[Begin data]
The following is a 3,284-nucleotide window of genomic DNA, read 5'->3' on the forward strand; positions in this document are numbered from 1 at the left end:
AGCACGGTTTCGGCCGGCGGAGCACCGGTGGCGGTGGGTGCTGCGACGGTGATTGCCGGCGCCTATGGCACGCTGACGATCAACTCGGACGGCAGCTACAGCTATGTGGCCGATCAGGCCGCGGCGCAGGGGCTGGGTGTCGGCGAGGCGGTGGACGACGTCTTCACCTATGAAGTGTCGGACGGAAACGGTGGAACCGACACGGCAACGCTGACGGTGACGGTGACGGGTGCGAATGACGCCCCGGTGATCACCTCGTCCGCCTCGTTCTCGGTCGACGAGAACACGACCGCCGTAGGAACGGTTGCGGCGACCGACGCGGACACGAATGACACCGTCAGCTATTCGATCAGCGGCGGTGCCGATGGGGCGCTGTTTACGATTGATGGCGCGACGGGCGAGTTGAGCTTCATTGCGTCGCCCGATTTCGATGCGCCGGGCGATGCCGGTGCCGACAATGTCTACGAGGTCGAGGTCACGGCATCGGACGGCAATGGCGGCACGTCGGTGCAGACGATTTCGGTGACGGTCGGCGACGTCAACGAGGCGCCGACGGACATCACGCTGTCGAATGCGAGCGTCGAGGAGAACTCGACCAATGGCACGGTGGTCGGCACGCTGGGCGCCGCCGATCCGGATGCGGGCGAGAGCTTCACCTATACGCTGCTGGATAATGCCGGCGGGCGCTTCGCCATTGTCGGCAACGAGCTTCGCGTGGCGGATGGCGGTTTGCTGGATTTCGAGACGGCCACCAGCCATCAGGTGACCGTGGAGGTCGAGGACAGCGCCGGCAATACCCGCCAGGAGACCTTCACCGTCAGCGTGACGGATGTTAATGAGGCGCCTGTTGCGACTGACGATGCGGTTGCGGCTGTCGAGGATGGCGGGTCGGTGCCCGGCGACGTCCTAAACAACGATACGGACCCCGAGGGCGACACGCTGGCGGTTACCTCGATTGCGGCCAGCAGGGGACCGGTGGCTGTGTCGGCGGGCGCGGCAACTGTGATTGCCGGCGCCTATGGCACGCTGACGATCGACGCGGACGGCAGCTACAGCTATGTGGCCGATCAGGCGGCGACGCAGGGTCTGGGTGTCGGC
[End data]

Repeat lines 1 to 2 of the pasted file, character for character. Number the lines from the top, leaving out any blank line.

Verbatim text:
The following is a 3,284-nucleotide window of genomic DNA, read 5'->3' on the forward strand; positions in this document are numbered from 1 at the left end:
AGCACGGTTTCGGCCGGCGGAGCACCGGTGGCGGTGGGTGCTGCGACGGTGATTGCCGGCGCCTATGGCACGCTGACGATCAACTCGGACGGCAGCTACAGCTATGTGGCCGATCAGGCCGCGGCGCAGGGGCTGGGTGTCGGCGAGGCGGTGGACGACGTCTTCACCTATGAAGTGTCGGACGGAAACGGTGGAACCGACACGGCAACGCTGACGGTGACGGTGACGGGTGCGAATGACGCCCCGGTGATCACCTCGTCCGCCTCGTTCTCGGTCGACGAGAACACGACCGCCGTAGGAACGGTTGCGGCGACCGACGCGGACACGAATGACACCGTCAGCTATTCGATCAGCGGCGGTGCCGATGGGGCGCTGTTTACGATTGATGGCGCGACGGGCGAGTTGAGCTTCATTGCGTCGCCCGATTTCGATGCGCCGGGCGATGCCGGTGCCGACAATGTCTACGAGGTCGAGGTCACGGCATCGGACGGCAATGGCGGCACGTCGGTGCAGACGATTTCGGTGACGGTCGGCGACGTCAACGAGGCGCCGACGGACATCACGCTGTCGAATGCGAGCGTCGAGGAGAACTCGACCAATGGCACGGTGGTCGGCACGCTGGGCGCCGCCGATCCGGATGCGGGCGAGAGCTTCACCTATACGCTGCTGGATAATGCCGGCGGGCGCTTCGCCATTGTCGGCAACGAGCTTCGCGTGGCGGATGGCGGTTTGCTGGATTTCGAGACGGCCACCAGCCATCAGGTGACCGTGGAGGTCGAGGACAGCGCCGGCAATACCCGCCAGGAGACCTTCACCGTCAGCGTGACGGATGTTAATGAGGCGCCTGTTGCGACTGACGATGCGGTTGCGGCTGTCGAGGATGGCGGGTCGGTGCCCGGCGACGTCCTAAACAACGATACGGACCCCGAGGGCGACACGCTGGCGGTTACCTCGATTGCGGCCAGCAGGGGACCGGTGGCTGTGTCGGCGGGCGCGGCAACTGTGATTGCCGGCGCCTATGGCACGCTGACGATCGACGCGGACGGCAGCTACAGCTATGTGGCCGATCAGGCGGCGACGCAGGGTCTGGGTGTCGGC